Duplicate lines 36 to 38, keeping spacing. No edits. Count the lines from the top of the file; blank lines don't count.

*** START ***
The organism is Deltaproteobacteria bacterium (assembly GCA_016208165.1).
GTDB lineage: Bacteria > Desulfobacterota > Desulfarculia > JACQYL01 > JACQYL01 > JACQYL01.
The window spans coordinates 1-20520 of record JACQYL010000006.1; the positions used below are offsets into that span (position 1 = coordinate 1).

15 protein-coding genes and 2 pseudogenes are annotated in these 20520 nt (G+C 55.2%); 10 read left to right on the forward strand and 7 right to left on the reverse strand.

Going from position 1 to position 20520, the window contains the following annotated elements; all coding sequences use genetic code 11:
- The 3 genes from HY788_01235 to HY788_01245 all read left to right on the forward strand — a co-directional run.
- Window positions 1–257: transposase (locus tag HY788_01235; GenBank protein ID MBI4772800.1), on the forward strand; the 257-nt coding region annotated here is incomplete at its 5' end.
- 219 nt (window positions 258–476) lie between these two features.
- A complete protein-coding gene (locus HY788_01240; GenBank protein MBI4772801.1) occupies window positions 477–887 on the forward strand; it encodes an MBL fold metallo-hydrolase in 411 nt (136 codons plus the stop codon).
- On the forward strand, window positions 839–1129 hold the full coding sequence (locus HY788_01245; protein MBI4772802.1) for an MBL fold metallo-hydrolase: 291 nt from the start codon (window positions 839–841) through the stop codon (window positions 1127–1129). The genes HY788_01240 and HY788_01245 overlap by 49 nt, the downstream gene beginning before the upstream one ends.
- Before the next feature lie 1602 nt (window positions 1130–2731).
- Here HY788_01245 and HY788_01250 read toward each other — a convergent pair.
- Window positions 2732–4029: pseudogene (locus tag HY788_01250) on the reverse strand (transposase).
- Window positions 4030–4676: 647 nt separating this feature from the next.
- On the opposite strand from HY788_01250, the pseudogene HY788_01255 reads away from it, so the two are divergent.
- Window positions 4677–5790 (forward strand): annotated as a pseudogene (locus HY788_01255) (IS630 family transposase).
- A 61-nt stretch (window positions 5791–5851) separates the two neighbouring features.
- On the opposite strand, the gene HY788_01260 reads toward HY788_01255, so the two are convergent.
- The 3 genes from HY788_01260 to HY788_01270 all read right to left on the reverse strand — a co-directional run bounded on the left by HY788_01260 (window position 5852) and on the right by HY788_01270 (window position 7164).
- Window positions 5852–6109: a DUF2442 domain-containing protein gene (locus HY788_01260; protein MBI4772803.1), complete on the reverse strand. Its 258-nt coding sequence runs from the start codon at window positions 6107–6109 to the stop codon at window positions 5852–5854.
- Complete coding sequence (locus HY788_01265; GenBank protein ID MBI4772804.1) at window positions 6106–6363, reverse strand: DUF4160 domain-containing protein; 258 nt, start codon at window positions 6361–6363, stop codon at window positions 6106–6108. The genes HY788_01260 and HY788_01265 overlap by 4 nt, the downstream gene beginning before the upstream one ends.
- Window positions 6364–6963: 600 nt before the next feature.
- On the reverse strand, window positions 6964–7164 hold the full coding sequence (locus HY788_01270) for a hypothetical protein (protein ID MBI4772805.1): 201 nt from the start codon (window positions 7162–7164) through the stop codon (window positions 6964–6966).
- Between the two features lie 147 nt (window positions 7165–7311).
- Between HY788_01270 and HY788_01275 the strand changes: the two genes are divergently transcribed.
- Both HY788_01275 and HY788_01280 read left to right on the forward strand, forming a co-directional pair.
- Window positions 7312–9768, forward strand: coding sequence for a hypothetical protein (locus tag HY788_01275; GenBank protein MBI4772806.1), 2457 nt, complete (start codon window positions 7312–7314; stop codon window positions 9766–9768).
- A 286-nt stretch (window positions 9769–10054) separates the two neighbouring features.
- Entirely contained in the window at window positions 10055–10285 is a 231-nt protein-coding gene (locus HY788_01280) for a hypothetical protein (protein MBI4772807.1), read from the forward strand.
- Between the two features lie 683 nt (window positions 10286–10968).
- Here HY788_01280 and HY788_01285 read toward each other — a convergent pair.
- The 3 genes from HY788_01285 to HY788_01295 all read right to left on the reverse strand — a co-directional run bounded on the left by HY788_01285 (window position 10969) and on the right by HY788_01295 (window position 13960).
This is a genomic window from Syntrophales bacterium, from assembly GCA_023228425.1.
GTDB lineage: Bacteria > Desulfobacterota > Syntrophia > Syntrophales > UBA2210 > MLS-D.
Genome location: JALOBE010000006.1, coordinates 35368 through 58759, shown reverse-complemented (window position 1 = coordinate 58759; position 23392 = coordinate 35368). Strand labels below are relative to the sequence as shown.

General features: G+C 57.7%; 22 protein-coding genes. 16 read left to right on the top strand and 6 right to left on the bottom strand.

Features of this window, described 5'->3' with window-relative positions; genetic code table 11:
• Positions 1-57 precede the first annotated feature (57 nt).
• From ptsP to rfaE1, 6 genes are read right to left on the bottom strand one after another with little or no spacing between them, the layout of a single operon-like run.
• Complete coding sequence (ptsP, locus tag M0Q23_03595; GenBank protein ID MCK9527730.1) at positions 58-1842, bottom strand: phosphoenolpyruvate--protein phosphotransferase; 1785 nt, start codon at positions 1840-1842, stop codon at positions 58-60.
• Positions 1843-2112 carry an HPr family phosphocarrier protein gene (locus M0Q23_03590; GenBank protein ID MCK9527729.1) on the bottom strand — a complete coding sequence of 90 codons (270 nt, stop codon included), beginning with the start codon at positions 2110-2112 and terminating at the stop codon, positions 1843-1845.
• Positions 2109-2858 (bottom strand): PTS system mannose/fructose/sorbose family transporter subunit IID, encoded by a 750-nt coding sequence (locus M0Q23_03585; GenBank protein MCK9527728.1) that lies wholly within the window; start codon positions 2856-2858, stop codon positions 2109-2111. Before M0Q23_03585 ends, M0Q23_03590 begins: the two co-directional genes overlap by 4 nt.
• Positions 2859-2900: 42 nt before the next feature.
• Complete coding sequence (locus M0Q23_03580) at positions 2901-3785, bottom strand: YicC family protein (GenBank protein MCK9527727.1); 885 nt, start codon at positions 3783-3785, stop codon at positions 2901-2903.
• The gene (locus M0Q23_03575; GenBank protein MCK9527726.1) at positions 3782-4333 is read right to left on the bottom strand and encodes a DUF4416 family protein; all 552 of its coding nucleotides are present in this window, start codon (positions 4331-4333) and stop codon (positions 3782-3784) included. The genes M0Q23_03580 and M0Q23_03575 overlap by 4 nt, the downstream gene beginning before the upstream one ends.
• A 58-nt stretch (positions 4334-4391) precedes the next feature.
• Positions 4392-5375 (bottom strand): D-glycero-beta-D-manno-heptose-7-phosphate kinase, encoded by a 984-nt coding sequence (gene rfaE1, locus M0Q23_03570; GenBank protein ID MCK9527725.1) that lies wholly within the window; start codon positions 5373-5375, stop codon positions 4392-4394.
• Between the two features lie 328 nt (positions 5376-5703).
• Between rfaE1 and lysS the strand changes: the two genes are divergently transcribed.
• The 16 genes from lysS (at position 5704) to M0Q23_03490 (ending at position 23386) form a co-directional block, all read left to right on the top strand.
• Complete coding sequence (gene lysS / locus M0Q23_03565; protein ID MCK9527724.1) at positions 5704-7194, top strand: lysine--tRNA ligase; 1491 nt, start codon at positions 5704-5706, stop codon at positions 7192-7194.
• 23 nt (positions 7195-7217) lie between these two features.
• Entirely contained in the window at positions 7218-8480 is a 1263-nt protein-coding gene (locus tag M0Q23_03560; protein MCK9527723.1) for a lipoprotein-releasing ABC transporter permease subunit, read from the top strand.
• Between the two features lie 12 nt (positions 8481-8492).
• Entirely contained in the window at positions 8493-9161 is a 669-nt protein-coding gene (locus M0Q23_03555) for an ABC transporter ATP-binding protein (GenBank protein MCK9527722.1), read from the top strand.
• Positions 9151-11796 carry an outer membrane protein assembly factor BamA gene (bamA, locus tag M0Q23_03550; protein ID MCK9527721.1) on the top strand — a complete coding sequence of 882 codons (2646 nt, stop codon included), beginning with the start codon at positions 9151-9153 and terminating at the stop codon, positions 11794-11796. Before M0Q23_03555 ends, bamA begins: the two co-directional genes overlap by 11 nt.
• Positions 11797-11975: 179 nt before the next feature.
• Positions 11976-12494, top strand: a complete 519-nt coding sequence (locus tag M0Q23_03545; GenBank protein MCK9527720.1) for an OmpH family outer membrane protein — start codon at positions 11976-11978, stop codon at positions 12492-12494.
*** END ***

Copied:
General features: G+C 57.7%; 22 protein-coding genes. 16 read left to right on the top strand and 6 right to left on the bottom strand.

Features of this window, described 5'->3' with window-relative positions; genetic code table 11:
• Positions 1-57 precede the first annotated feature (57 nt).